Just as we were about to reveal it, I found an edition of China Miéville’s complete works. The designer had gone with a really cool concept, which, by coincidence, was very similar to my really cool concept. I tried some variations on the design in hopes of being different enough. Ultimately, I ended up landing on a completely different design for the paperback.
The final version captures the premise well—it’s a novel about magic that takes place in stodgy Ottawa—though I still wonder how another designer might have interpreted it.
JSC: What character gave you fits and fought against you? Did that character cause trouble because you weren’t listening and missed something important about them?
RAR: That would be Blythe Augustine, the environmental scientist in Cascade. Without giving too many spoilers, she’s still causing trouble in the second book. She initially had a single function in the story, which was to explain the scientific basis for the magical catastrophe that first changes the world and then threatens its destruction. She was never meant to be a POV character, and I had actually intended to kill her off fairly early on in the book, but after writing a few of her scenes, I realized that both she and her worldview had a much more interesting and important role to play. She’s a difficult character to write in that she’s depressed, emotionally reserved, and has extensive subject expertise in a field that, at the start of writing the book, I knew absolutely nothing about. I think it’s worth it—her chapters are among my very favourites—but it’s definitely been a struggle.
JSC: What pets are currently on your keyboard, and what are their names? Pictures?
RAR: I can never resist a question about my cats, especially since I dedicated the book to them. Cocoa, my older cat, has been my steadfast writing companion for the entire time I was working on Cascade. Specifically, she sits on my arms while I write, and is responsible for introducing some typing that would probably be better suited to high fantasy. Sabot, my younger one, is more of a floor cat, but she has a meow that sounds like she’s possessed by the cursed soul of a Victorian orphan, which adds a certain Gothic ambiance.
JSC: What qualities do you and your characters share? How much are you like them, or how different are they from you?
RAR: All of my characters came from my brain, so we share at least some commonalities. Of the main characters, each one specifically represents a problematic or negative quality or coping mechanism that I struggle with: anger, depression, compartmentalization, and insecurity. (I leave it to the alert reader to determine who is who.) And of course they also share some of my more positive qualities and interests, be it a history in activism or a nerdy special interest. I may vehemently disagree with Tobias’ political stances, but I share his appreciation for old cameras and opera. I’m not interested in writing characters that are self-inserts or mouthpieces for my ideas, so with everyone, I consciously give them traits that distinguish them from me. Even if it means that they’re fairly consistently wrong about everything.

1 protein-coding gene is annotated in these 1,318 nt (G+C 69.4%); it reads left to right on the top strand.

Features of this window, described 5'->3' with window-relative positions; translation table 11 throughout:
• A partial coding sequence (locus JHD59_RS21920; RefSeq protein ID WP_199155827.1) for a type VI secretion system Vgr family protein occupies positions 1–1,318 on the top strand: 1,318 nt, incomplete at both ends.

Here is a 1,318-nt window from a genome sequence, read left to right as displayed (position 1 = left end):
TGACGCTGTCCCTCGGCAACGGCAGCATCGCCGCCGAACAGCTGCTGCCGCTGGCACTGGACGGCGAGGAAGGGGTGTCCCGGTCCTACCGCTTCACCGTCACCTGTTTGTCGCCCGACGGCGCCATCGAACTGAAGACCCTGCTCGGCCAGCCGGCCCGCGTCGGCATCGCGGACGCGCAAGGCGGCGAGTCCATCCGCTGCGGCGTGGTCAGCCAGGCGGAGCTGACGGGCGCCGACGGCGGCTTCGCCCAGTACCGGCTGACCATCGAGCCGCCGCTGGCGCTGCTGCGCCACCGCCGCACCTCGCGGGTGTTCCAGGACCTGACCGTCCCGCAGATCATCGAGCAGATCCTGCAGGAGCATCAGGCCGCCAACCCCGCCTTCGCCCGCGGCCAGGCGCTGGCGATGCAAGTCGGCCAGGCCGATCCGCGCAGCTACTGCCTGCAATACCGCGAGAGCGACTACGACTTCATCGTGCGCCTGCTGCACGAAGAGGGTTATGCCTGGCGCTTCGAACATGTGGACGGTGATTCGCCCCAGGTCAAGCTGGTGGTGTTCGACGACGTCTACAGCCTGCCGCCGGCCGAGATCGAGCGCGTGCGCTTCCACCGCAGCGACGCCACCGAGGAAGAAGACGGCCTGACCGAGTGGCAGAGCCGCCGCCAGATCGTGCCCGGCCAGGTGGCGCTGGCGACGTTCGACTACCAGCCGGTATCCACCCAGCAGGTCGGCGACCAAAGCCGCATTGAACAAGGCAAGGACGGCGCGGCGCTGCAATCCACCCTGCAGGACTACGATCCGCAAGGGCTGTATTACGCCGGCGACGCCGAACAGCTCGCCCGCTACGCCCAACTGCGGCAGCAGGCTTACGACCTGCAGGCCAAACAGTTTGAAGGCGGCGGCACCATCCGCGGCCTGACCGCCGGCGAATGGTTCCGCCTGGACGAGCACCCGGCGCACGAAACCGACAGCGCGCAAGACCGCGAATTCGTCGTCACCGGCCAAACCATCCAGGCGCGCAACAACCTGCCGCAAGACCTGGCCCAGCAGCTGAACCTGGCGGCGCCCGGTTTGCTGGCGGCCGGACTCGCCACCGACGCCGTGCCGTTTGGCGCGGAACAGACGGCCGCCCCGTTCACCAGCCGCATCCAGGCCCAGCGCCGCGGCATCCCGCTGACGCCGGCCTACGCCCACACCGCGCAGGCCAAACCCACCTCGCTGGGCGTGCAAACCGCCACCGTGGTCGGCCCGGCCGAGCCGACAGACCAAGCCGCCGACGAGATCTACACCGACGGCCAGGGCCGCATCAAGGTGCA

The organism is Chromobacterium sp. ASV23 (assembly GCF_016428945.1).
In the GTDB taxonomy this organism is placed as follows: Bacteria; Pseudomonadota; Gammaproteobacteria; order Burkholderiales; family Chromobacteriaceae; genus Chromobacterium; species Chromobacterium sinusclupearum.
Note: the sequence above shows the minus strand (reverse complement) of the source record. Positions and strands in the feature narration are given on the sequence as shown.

JSC: What fantasy realm would you choose to live in and why?
RAR: There is only one answer to this question for me, and that’s Iain M. Banks’ Culture. But Rachel! That’s science fiction, not fantasy. I posit that no one in the Culture would ever make that kind of distinction, which is one of the many reasons why the Culture is great.
With a lot of the speculative fiction universes out there, it might be fun to read about the heroes’ adventures, but would you actually want to live in Middle Earth or Canes Venatici I as a regular civilian? You’d die of tetanus or run out of limbs pretty quickly. Even the heroes aren’t having the best time. Whereas Banks gives us a post-scarcity universe that is wonderful for nearly everyone—it’s diverse, it’s caring, and it’s always a party, at least until you encounter an Out Of Context Problem.
JSC: What are you working on now, and what’s coming out next? Tell us about it!
RAR: My big project is Blight, which is the sequel to Cascade and the middle book in the Sleep of Reason trilogy. It’s more survival focused and picks up three years after the end of the first book, and finds the characters navigating a radically altered environmental and political landscape. It’s also gayer. I always have a few projects on the go at a time. I’ve been toying with some short fiction set in the Sleep of Reason universe, as well as a YA murder mystery about a changeling. My latest short story, “Unsolicited,” which is about a literary agency in Hell, might even be out by the time this interview is published!